It’s still rare to see a woman standing dead centre in a Shakespeare production – though Oberman tells me, “I can honestly say that when I went into this, it was never with an ego about playing Shylock, it was about wanting to tell the story. I just put my soul into it.” And has it been the experience she hoped? “Every single bit of it has been a complete joy. It’s been more than a piece of theatre – for me, it’s been a mission. And it lived up to all my expectations.”
The days are getting shorter and the nights are drawing in and that means one thing: the New Theatre’s annual Christmas pantomime is coming, and this year’s is gonna be alriiiiiiiii. Jac and the Beanstalk is the New’s latest festive shindig to sprinkle a little Welsh magic over the Very British artform that is the panto, and Get the Chance’s Barbara Hughes-Moore sat down with the actor bringing the titular adventurer to life: Adam Bailey, fresh from London’s West End who’s starred in the likes of Jersey Boys and The Book of Mormon.
This interview has been edited for clarity.
Thank you for speaking with me today, Adam. Tell us a little bit about Jac and the Beanstalk
What a brilliant panto – I can’t wait to get started. I grew up in Cardiff and it’s going to be a really special thing to be able to come back to the New Theatre.
Could you share some of your memories of the New Theatre?
I’ve been doing shows here since I was a teenager! I did 4 or 5 amateur productions here, so it’s lovely to come back as a professional: it’s a real full circle moment!
And to be playing the titular character, too! Tell me about Jac: what makes him tick?
Well, I’m not sure because we don’t have a script yet! We start rehearsals end of November and that’s when we’ll start to explore all of that. It’s going to be such a fun light show. Panto is a total romp, so I can’t wait!
How did you get involved?
Just like any actor you audition, you sing and you act, and then you get the call.
There are some quite big names on the poster behind you, like Lesley Joseph and Mike Doyle. Have you met either of them yet?
I don’t think I have… although I’m terrible with names and faces!
Well, Mike is a master of disguise, so you could have met him and not known it!
What are your first memories of panto?
Although it wasn’t a family tradition, I’ve been to panto at the New Theatre as a child. My first proper memories were the first times I did panto when I was in training, during my econd and third year. it’s so much fun, and so important to the fibre of theatre in this country. It’s so many people’s first foray into theatre, so it’s a really wonderful thing.
You’ve performed both in pantomimes like Aladdin, and musical theatre like Jersey Boys in the West End. What are the differences between the two – or is it the same process?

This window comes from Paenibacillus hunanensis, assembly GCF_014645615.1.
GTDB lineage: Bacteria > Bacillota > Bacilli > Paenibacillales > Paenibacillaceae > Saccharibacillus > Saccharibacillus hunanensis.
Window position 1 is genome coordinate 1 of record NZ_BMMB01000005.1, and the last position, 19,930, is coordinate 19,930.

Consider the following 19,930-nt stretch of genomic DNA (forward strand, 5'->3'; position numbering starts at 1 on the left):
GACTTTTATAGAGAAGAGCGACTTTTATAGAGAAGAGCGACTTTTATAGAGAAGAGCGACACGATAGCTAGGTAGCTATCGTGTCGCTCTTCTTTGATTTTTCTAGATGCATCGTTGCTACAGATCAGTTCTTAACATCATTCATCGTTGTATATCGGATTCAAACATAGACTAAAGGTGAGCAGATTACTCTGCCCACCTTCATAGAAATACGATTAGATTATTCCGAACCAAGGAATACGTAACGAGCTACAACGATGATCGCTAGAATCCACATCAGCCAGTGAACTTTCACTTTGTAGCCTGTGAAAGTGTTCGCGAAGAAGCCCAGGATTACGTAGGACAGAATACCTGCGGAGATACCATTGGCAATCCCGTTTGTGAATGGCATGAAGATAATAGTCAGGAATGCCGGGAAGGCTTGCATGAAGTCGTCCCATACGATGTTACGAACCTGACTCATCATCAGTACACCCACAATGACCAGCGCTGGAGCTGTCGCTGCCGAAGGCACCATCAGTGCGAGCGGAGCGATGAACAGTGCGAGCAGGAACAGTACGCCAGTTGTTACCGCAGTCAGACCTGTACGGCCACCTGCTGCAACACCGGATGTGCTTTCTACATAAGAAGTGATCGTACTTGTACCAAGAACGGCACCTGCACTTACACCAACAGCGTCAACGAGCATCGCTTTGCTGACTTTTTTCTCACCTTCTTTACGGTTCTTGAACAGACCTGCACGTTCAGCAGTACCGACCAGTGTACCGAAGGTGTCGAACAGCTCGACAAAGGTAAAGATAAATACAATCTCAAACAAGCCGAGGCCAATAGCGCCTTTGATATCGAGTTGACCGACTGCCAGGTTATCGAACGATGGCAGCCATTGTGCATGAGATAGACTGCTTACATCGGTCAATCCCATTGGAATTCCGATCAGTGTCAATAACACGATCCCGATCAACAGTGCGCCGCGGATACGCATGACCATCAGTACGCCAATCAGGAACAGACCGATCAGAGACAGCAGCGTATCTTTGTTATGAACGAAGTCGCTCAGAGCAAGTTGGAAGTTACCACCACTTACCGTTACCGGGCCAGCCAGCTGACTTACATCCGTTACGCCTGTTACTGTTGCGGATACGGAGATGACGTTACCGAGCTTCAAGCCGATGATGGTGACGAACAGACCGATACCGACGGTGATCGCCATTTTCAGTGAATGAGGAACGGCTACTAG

It’s all theatre at the end of the day. It’s essentially your office job! But all the shows you do are slightly different and it’s the people who make it. There is something special about panto and how stylised it is, because there’s nothing else like it. It’s such a British staple and such a unique tradition.
What’s the secret to a good pantomime?
Good people. As long as you’ve got good people, then it’s gonna be brilliant and I’m excited to meet the cast.
Will it get Cardiff audiences on their feet?
Yes! Panto is a party at the end of the day and we want to get everyone up on their feet and feel good. We want to send everyone on their way singing.
How does the show incorporate Welsh references into Jac and the Beanstalk?
The clue is right here in the title: we’ve taken the ‘k’ out of ‘Jack’ for a start!
Will there be room to improv?
With certain characters, yes. Mike Doyle for example has done this over and over and there will be improv… but within reason! This isn’t a seven-hour-long panto: we’ve got to do two a day!
What about the costumes?
They’re nice and bright and colourful! What other shows let you get away with wearing things like this?
Do we have any special effects to look forward to?
I hear there’s a special effect with the giant, but it isn’t common knowledge so I can’t give anything away. You’ll just have to wait and see…
Anything else you can tease about the show?
The pantos here are always brilliant. So come along, enjoy yourself, sing along, have a dance: it’s gonna be great.
Heathers the Musical, based on the 1988 black comedy film of the same name, follows Westerberg High’s Veronica Sawyer as just another nobody dreaming of a better day. But when she joins the beautiful and impossibly cruel Heathers and her dreams of popularity may finally come true, mysterious teen rebel JD teaches her that it might kill to be a nobody, but it is murder being a somebody.